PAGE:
Toronto Oscar Wrap: Actors Outshine Their Films, Women Rule

There was plenty of awards buzz at the Toronto International Film Festival, but most of it centered on the performances, rather than the movies themselves.

The fest debuted new films with multiple nomination possibilities (“The Martian,” “Truth,” “Trumbo”) and furthered the kudos momentum for “small” films that had premiered at earlier festivals (“Spotlight,” “Room,” “Brooklyn”). But in terms of best-picture, it’s still a wide-open field. “Spotlight” seems one of the few pics guaranteed a best-picture nomination, but it’s too early to declare the Tom McCarthy film a front-runner for the win: A lot can happen in five months, and there are some biggies yet to be screened.

At Toronto, reaction was generally positive to “Black Mass,” “The Danish Girl” and “Beasts of No Nation,” which had all debuted at Venice or Telluride. But things move fast in the 21st century, and the backlash has already started on all of these films. No problem. There will be plenty of ups and downs for all awards hopefuls before the late-February Oscar show.

In recent years, Oscar watchers have bemoaned the lack of roles for women, but that isn’t the case this year. Toronto debuted films with strong work by Cate Blanchett in “Truth,” Maggie Smith in “The Lady in the Van” and Sandra Bullock in “Our Brand is Crisis.”

They join a crowded field that includes Brie Larson, “Room”; Lily Tomlin, “Grandma”; Saoirse Ronan, “Brooklyn”; Charlotte Rampling, “45 Years”; Blanchett again, for “Carol”; Carey Mulligan, “Suffragette”; and Emily Blunt, “Sicario.” Some folks are also high on Sarah Silverman in “I Smiled Back,” which screened here after debuting in Sundance. And presumably the distributors will push Rooney Mara (“Carol”) and Alicia Vikander (“Danish Girl”) as supporting.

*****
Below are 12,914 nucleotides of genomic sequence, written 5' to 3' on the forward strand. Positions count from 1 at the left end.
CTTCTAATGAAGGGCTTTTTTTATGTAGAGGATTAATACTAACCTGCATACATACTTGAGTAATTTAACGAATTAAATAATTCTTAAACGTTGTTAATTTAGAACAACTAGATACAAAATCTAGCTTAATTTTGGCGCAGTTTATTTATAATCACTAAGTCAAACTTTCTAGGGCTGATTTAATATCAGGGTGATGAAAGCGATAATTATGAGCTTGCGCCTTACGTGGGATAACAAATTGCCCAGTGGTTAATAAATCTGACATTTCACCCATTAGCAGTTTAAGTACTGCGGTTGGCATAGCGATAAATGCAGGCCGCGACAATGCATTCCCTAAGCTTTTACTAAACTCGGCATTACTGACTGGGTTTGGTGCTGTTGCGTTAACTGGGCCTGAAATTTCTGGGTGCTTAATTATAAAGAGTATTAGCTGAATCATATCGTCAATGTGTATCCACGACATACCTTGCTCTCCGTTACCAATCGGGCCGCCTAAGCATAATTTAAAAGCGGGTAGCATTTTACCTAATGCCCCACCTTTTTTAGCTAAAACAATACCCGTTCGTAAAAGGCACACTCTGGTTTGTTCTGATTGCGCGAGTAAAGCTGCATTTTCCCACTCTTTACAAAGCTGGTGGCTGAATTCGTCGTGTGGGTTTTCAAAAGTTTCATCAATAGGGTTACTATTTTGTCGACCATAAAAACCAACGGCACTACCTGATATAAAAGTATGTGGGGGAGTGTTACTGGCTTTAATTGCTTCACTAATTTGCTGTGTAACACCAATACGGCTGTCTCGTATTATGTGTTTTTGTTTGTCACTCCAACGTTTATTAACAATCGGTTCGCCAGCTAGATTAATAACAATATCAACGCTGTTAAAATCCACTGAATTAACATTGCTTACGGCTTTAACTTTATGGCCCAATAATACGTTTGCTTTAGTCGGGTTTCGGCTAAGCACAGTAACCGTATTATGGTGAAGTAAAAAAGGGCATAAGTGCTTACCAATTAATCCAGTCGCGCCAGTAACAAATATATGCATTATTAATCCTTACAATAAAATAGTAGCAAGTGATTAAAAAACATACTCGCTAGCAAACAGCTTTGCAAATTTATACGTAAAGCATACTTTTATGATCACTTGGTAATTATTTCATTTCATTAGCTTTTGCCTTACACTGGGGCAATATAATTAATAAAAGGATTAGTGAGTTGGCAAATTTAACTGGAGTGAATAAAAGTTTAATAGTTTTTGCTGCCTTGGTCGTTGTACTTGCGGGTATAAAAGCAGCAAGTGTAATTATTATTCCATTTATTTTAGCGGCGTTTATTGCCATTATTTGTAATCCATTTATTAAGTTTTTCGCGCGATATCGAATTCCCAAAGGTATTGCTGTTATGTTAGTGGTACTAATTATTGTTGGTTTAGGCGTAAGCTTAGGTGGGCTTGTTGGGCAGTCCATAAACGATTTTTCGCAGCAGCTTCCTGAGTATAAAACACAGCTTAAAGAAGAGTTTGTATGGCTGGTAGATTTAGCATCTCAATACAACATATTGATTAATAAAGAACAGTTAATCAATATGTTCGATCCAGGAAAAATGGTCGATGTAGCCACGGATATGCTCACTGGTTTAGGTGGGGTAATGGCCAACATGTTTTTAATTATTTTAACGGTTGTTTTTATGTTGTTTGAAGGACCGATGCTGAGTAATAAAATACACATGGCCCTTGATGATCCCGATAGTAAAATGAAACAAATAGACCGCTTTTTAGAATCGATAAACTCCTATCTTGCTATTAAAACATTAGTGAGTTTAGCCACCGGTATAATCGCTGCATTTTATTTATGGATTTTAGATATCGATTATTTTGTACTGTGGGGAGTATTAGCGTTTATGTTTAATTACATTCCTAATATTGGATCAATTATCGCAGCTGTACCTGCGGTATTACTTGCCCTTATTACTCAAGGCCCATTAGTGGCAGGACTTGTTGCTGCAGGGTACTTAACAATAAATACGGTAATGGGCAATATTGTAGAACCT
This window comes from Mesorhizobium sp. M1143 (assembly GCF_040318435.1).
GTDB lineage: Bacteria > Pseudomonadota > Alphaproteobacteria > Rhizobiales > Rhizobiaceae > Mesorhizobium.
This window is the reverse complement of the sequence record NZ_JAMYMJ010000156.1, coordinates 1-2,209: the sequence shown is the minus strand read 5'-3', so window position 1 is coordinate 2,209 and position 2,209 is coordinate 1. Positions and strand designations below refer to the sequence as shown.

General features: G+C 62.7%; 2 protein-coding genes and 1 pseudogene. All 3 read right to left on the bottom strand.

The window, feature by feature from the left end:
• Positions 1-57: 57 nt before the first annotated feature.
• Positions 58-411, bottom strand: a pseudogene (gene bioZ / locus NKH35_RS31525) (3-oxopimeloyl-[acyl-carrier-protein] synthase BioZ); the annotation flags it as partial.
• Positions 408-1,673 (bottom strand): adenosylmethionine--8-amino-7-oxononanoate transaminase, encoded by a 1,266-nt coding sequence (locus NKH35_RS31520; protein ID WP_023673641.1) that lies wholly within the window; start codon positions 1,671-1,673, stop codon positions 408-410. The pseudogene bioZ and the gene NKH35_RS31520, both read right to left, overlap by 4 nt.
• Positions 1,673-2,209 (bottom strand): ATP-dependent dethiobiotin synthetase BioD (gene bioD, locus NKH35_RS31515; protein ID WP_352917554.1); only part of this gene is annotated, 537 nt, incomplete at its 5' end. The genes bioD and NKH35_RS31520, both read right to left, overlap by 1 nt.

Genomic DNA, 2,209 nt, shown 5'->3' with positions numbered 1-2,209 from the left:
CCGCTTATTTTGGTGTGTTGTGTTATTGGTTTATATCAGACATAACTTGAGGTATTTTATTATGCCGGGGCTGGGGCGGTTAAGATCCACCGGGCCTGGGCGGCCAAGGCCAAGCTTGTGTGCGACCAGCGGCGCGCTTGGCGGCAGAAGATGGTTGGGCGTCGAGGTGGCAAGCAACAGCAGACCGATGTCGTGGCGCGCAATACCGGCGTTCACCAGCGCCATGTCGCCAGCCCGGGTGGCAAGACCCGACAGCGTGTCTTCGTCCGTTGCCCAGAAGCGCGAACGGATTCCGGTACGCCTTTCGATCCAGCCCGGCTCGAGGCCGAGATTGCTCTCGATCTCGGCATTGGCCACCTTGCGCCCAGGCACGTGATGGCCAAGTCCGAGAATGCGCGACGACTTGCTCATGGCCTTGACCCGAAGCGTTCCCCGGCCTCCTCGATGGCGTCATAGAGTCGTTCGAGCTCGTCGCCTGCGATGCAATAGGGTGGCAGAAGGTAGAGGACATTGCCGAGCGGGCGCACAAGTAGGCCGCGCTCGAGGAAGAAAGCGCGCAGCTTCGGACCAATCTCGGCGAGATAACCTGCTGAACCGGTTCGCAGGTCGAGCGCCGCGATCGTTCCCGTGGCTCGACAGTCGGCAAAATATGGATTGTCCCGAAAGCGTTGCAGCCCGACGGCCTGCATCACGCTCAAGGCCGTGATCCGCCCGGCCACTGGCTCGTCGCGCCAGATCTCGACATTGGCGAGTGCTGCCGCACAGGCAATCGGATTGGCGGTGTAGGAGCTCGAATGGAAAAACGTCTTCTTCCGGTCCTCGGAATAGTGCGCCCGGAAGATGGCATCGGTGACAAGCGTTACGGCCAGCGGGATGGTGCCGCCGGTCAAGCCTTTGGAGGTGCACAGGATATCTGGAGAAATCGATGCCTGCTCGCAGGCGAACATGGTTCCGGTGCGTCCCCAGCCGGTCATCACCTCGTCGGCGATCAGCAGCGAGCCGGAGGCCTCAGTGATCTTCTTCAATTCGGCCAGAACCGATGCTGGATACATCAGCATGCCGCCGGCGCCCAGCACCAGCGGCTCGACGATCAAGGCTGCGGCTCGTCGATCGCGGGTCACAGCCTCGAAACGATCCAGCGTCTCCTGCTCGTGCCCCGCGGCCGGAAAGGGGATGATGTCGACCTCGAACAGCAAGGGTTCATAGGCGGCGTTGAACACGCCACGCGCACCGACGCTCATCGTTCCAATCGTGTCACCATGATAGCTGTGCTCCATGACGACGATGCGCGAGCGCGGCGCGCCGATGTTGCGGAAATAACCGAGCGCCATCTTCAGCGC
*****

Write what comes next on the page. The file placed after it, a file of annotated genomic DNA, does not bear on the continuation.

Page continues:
Performances by actors that were new in Toronto include Ben Foster, a knockout as Lance Armstrong in “The Program”; Tom Hardy, flashy as Britain’s gangster Kray twins in “Legend”; Bryan Cranston as the title character in “Trumbo”; Matt Damon in “The Martian”; and Tom Hiddleston as Hank Williams in “I Saw the Light.” Interestingly, four actors of the five play real people.

Paramount’s purchase of the stop-motion “Anomalisa” for release this year adds a plot twist: Could the best-picture race include two animated films (i.e., this  Charlie Kaufman/Duke Johnson-directed film and “Inside Out”)? Not everyone loved “Anomalisa,” but those who liked it really liked it. And that’s all that’s needed.

Among the many big films that haven’t screened yet in 2015: “Bridge of Spies,” “Concussion,” “In the Heart of the Sea,” “The Revenant,” “The Walk” — and “Star Wars.”

The Toronto fest, which wraps on Sunday, also premiered two films destined to stir up socio-political conversations: Michael Moore’s “Where to Invade Next” and Jonas Cuaron’s “Desierto.” The question is whether those conversations will occur this year or next; it depends on the distributors. Moore always gets people hot under the collar, though there is much in the film to appeal to both red and blue states. And while Cuaron’s film is a tight action-thriller, it centers on Mexico-U.S. border crossings, which should ignite plenty of talk.

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